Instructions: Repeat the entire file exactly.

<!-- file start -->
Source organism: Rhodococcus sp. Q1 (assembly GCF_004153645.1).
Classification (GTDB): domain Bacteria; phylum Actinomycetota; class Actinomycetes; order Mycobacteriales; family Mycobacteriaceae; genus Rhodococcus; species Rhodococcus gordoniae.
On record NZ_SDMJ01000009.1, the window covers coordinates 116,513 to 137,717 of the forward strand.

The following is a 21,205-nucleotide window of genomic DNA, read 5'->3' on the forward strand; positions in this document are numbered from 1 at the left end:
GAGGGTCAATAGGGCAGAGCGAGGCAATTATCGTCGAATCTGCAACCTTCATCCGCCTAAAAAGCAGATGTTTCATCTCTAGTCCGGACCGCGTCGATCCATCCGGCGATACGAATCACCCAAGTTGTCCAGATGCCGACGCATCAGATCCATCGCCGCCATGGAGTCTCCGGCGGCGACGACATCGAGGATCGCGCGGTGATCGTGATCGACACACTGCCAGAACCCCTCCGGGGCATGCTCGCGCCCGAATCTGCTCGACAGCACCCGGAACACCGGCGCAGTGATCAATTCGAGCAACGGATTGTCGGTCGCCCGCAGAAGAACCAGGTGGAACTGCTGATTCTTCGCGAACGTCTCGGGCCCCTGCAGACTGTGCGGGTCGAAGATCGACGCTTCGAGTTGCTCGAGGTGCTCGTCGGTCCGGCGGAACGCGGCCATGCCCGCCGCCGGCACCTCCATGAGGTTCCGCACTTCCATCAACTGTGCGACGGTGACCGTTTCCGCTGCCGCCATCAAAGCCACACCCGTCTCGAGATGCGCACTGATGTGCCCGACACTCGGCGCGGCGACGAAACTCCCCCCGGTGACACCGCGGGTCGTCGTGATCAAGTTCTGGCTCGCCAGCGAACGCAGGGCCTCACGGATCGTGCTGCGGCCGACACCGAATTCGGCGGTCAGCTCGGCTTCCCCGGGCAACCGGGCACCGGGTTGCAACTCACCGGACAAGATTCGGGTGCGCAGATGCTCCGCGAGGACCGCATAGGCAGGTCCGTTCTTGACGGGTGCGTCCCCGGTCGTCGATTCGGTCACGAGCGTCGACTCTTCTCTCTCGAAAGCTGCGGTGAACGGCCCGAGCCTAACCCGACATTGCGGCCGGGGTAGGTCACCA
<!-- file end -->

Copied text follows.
Source organism: Rhodococcus sp. Q1 (assembly GCF_004153645.1).
Classification (GTDB): domain Bacteria; phylum Actinomycetota; class Actinomycetes; order Mycobacteriales; family Mycobacteriaceae; genus Rhodococcus; species Rhodococcus gordoniae.
On record NZ_SDMJ01000009.1, the window covers coordinates 116,513 to 137,717 of the forward strand.

The following is a 21,205-nucleotide window of genomic DNA, read 5'->3' on the forward strand; positions in this document are numbered from 1 at the left end:
GAGGGTCAATAGGGCAGAGCGAGGCAATTATCGTCGAATCTGCAACCTTCATCCGCCTAAAAAGCAGATGTTTCATCTCTAGTCCGGACCGCGTCGATCCATCCGGCGATACGAATCACCCAAGTTGTCCAGATGCCGACGCATCAGATCCATCGCCGCCATGGAGTCTCCGGCGGCGACGACATCGAGGATCGCGCGGTGATCGTGATCGACACACTGCCAGAACCCCTCCGGGGCATGCTCGCGCCCGAATCTGCTCGACAGCACCCGGAACACCGGCGCAGTGATCAATTCGAGCAACGGATTGTCGGTCGCCCGCAGAAGAACCAGGTGGAACTGCTGATTCTTCGCGAACGTCTCGGGCCCCTGCAGACTGTGCGGGTCGAAGATCGACGCTTCGAGTTGCTCGAGGTGCTCGTCGGTCCGGCGGAACGCGGCCATGCCCGCCGCCGGCACCTCCATGAGGTTCCGCACTTCCATCAACTGTGCGACGGTGACCGTTTCCGCTGCCGCCATCAAAGCCACACCCGTCTCGAGATGCGCACTGATGTGCCCGACACTCGGCGCGGCGACGAAACTCCCCCCGGTGACACCGCGGGTCGTCGTGATCAAGTTCTGGCTCGCCAGCGAACGCAGGGCCTCACGGATCGTGCTGCGGCCGACACCGAATTCGGCGGTCAGCTCGGCTTCCCCGGGCAACCGGGCACCGGGTTGCAACTCACCGGACAAGATTCGGGTGCGCAGATGCTCCGCGAGGACCGCATAGGCAGGTCCGTTCTTGACGGGTGCGTCCCCGGTCGTCGATTCGGTCACGAGCGTCGACTCTTCTCTCTCGAAAGCTGCGGTGAACGGCCCGAGCCTAACCCGACATTGCGGCCGGGGTAGGTCACCA